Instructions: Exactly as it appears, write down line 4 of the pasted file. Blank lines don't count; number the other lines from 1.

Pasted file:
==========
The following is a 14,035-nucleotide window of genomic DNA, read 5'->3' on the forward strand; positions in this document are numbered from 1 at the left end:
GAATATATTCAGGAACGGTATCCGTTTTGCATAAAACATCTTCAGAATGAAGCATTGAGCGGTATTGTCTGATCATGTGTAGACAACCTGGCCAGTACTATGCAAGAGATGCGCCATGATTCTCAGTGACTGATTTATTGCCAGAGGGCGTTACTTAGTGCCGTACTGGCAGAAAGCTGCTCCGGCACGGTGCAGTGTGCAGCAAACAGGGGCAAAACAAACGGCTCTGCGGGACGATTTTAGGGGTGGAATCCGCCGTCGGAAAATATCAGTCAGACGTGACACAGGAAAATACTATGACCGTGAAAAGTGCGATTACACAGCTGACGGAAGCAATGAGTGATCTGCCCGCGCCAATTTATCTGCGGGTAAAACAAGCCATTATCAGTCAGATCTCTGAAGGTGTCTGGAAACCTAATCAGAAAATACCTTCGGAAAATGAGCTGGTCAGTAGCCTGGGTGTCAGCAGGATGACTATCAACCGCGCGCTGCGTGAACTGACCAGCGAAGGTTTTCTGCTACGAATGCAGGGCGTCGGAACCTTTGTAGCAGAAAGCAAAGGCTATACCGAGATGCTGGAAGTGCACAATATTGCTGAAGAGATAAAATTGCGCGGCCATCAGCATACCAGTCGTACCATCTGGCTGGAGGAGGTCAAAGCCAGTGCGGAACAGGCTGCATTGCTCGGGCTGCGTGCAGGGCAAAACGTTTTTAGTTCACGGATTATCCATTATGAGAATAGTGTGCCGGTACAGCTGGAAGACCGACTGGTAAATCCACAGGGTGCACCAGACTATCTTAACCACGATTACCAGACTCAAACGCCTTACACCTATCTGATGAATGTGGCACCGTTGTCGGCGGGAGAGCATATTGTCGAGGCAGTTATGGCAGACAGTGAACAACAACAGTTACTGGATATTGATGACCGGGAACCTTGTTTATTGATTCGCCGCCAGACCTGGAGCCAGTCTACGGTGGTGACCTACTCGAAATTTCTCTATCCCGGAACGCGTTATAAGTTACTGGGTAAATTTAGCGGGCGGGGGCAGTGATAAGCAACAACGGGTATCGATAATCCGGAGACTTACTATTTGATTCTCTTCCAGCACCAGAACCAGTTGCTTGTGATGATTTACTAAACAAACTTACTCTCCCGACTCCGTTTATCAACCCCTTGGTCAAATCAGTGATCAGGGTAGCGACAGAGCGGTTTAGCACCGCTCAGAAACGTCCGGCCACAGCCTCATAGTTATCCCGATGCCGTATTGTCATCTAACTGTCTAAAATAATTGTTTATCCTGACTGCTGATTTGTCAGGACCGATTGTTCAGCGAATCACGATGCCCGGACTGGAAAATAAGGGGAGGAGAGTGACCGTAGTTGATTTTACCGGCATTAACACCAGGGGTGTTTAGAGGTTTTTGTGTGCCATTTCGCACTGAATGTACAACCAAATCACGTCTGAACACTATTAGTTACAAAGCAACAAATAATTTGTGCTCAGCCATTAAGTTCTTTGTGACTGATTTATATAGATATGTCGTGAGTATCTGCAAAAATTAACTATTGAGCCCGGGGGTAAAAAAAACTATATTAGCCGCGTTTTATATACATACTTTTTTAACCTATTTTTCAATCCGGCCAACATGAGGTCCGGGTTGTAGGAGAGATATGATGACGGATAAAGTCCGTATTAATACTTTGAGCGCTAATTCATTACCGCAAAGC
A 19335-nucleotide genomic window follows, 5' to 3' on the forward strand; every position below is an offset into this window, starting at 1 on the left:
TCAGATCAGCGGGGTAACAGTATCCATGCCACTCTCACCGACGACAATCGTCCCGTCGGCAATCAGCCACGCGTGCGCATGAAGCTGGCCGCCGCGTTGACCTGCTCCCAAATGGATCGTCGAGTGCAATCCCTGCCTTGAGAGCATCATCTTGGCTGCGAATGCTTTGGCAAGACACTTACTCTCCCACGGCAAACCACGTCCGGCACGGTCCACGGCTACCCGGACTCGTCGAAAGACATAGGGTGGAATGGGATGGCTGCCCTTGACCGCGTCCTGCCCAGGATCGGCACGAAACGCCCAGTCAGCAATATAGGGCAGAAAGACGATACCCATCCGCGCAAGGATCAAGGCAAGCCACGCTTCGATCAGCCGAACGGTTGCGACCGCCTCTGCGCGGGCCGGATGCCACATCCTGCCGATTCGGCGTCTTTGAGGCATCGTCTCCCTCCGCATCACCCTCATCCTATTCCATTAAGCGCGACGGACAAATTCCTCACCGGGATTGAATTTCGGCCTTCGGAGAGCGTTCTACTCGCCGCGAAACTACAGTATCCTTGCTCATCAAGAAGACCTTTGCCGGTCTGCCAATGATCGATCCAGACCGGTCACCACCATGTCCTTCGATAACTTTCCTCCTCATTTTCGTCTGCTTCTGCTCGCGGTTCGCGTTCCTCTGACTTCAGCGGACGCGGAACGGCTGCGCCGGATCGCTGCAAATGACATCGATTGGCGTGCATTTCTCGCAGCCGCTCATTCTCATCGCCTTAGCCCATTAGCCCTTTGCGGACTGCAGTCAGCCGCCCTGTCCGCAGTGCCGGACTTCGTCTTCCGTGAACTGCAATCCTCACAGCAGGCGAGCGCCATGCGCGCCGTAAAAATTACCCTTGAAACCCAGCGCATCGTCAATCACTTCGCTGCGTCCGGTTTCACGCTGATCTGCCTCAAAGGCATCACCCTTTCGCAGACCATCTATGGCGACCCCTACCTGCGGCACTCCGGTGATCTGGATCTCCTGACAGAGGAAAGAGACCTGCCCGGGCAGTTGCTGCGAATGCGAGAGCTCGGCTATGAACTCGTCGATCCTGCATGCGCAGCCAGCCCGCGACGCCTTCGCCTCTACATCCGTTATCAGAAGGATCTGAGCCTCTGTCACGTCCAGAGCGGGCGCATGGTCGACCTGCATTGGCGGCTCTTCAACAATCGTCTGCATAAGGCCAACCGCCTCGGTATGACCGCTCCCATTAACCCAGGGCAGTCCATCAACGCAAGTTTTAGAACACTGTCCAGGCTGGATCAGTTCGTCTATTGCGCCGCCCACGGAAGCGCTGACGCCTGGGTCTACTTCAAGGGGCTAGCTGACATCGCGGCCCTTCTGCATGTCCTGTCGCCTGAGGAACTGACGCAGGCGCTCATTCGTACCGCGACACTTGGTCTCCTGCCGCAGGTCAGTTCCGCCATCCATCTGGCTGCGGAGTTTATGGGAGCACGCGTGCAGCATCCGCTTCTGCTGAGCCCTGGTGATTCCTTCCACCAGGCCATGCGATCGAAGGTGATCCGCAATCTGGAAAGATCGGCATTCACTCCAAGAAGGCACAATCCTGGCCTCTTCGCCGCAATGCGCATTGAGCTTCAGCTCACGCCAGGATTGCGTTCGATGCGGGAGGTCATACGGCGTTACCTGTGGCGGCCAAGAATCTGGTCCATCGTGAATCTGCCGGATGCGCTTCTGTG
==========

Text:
TCAGATCAGCGGGGTAACAGTATCCATGCCACTCTCACCGACGACAATCGTCCCGTCGGCAATCAGCCACGCGTGCGCATGAAGCTGGCCGCCGCGTTGACCTGCTCCCAAATGGATCGTCGAGTGCAATCCCTGCCTTGAGAGCATCATCTTGGCTGCGAATGCTTTGGCAAGACACTTACTCTCCCACGGCAAACCACGTCCGGCACGGTCCACGGCTACCCGGACTCGTCGAAAGACATAGGGTGGAATGGGATGGCTGCCCTTGACCGCGTCCTGCCCAGGATCGGCACGAAACGCCCAGTCAGCAATATAGGGCAGAAAGACGATACCCATCCGCGCAAGGATCAAGGCAAGCCACGCTTCGATCAGCCGAACGGTTGCGACCGCCTCTGCGCGGGCCGGATGCCACATCCTGCCGATTCGGCGTCTTTGAGGCATCGTCTCCCTCCGCATCACCCTCATCCTATTCCATTAAGCGCGACGGACAAATTCCTCACCGGGATTGAATTTCGGCCTTCGGAGAGCGTTCTACTCGCCGCGAAACTACAGTATCCTTGCTCATCAAGAAGACCTTTGCCGGTCTGCCAATGATCGATCCAGACCGGTCACCACCATGTCCTTCGATAACTTTCCTCCTCATTTTCGTCTGCTTCTGCTCGCGGTTCGCGTTCCTCTGACTTCAGCGGACGCGGAACGGCTGCGCCGGATCGCTGCAAATGACATCGATTGGCGTGCATTTCTCGCAGCCGCTCATTCTCATCGCCTTAGCCCATTAGCCCTTTGCGGACTGCAGTCAGCCGCCCTGTCCGCAGTGCCGGACTTCGTCTTCCGTGAACTGCAATCCTCACAGCAGGCGAGCGCCATGCGCGCCGTAAAAATTACCCTTGAAACCCAGCGCATCGTCAATCACTTCGCTGCGTCCGGTTTCACGCTGATCTGCCTCAAAGGCATCACCCTTTCGCAGACCATCTATGGCGACCCCTACCTGCGGCACTCCGGTGATCTGGATCTCCTGACAGAGGAAAGAGACCTGCCCGGGCAGTTGCTGCGAATGCGAGAGCTCGGCTATGAACTCGTCGATCCTGCATGCGCAGCCAGCCCGCGACGCCTTCGCCTCTACATCCGTTATCAGAAGGATCTGAGCCTCTGTCACGTCCAGAGCGGGCGCATGGTCGACCTGCATTGGCGGCTCTTCAACAATCGTCTGCATAAGGCCAACCGCCTCGGTATGACCGCTCCCATTAACCCAGGGCAGTCCATCAACGCAAGTTTTAGAACACTGTCCAGGCTGGATCAGTTCGTCTATTGCGCCGCCCACGGAAGCGCTGACGCCTGGGTCTACTTCAAGGGGCTAGCTGACATCGCGGCCCTTCTGCATGTCCTGTCGCCTGAGGAACTGACGCAGGCGCTCATTCGTACCGCGACACTTGGTCTCCTGCCGCAGGTCAGTTCCGCCATCCATCTGGCTGCGGAGTTTATGGGAGCACGCGTGCAGCATCCGCTTCTGCTGAGCCCTGGTGATTCCTTCCACCAGGCCATGCGATCGAAGGTGATCCGCAATCTGGAAAGATCGGCATTCACTCCAAGAAGGCACAATCCTGGCCTCTTCGCCGCAATGCGCATTGAGCTTCAGCTCACGCCAGGATTGCGTTCGATGCGGGAGGTCATACGGCGTTACCTGTGGCGGCCAAGAATCTGGTCCATCGTGAATCTGCCGGATGCGCTTCTGTG